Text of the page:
As a freshwater resource-rich Caucasian country, Georgia is well-positioned to produce high quality trout in its mountains. However, the Georgian trout sector is struggling and faces a number of constraints to further development.

In this study, we conducted both desk and field research, including an analysis of official data from the National Statistics Office of Georgia and interviews with various stakeholders in the trout value chain. We also put forth a case study of the trout cooperative Samegobro 2014 in which we discuss in detail the challenges many trout farmers face on an everyday basis.

The concept of food security (FS) is holistic and brings together the notions of the availability of sufficient amounts of food, access to food, food utilization (including nutrition aspects) and stability in the food supply.

On the path of transformation from collective to market-based economies, the countries of the South Caucasus – Armenia, Azerbaijan, and Georgia – face common challenges in ensuring their food security. However, the lack of quality in all three countries hinders a thorough assessment of the state of food security and the development of related policies.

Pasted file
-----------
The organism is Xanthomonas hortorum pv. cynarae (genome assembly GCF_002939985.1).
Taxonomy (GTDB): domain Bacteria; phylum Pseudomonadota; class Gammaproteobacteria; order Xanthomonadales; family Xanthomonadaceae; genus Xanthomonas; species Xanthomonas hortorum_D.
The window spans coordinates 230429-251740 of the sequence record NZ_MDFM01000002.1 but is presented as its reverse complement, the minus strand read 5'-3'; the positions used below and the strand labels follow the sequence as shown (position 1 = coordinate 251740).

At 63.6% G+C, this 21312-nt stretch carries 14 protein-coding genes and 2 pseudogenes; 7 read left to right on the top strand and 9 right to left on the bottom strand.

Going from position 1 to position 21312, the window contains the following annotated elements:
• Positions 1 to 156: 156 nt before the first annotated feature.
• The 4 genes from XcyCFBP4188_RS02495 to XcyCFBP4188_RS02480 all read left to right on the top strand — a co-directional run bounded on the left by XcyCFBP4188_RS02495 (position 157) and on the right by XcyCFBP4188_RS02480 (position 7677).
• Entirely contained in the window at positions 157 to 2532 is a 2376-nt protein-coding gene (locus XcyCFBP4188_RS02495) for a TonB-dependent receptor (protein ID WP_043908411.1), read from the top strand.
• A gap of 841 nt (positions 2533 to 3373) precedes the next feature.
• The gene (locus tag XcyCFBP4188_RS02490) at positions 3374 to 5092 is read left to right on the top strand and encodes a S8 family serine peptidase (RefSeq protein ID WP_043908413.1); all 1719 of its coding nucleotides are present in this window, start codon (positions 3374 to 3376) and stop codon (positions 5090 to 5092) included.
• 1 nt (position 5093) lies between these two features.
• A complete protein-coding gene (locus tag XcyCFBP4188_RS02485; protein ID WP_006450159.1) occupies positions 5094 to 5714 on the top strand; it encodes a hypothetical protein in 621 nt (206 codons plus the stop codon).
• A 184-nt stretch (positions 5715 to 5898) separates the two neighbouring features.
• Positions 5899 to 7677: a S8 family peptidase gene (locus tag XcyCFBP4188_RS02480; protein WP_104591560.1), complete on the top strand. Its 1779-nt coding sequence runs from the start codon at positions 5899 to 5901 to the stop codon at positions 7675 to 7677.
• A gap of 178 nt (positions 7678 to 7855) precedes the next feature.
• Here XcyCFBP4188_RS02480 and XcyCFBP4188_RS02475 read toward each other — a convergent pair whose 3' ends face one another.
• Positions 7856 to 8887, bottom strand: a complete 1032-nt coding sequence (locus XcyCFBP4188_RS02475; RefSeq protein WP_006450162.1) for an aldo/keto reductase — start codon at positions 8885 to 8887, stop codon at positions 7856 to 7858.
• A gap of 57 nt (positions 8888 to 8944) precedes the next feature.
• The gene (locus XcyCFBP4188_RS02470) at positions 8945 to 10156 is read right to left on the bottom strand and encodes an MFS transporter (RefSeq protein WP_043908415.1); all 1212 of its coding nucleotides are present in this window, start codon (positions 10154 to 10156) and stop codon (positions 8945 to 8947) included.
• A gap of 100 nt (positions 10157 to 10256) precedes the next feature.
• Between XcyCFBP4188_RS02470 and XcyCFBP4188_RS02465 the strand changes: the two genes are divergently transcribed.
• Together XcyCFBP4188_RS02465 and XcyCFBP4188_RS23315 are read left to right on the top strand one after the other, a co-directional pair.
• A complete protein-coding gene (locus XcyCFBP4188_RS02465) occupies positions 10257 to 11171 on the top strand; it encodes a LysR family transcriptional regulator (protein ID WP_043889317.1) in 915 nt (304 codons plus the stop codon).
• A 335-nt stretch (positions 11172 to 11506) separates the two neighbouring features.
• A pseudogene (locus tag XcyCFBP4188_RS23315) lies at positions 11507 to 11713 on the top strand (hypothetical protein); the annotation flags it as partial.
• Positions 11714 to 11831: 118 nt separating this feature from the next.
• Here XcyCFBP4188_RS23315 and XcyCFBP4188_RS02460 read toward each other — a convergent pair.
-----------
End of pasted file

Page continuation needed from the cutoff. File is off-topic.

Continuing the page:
Georgia is one of the northernmost tea producing countries in the world. The humid and subtropical Black Sea climate creates ideal conditions for growing tea in five regions of Western Georgia: Adjara, Guria, Samegrelo, Imereti and Abkhazia. The favorable climatic conditions for growing tea in the country were first identified in the mid-19th century and the first tea plantations were planted shortly thereafter.

During the communist era, Georgia was the main tea producer in the Soviet Union. The volume of local tea production was sufficient to meet demand from all of the USSR. The tea harvest peaked in 1985 at 152,000 tons. During this period, nearly 70,000 hectares of land were allocated to tea cultivation. In many villages in western Georgia, tea cultivation was a way of life. Nearly 180,000 people were involved in the various production stages of the tea value chain. It should be noted, however, that between 1950 and 1990, the emphasis on meeting production quotas came at the expense of maintaining quality.

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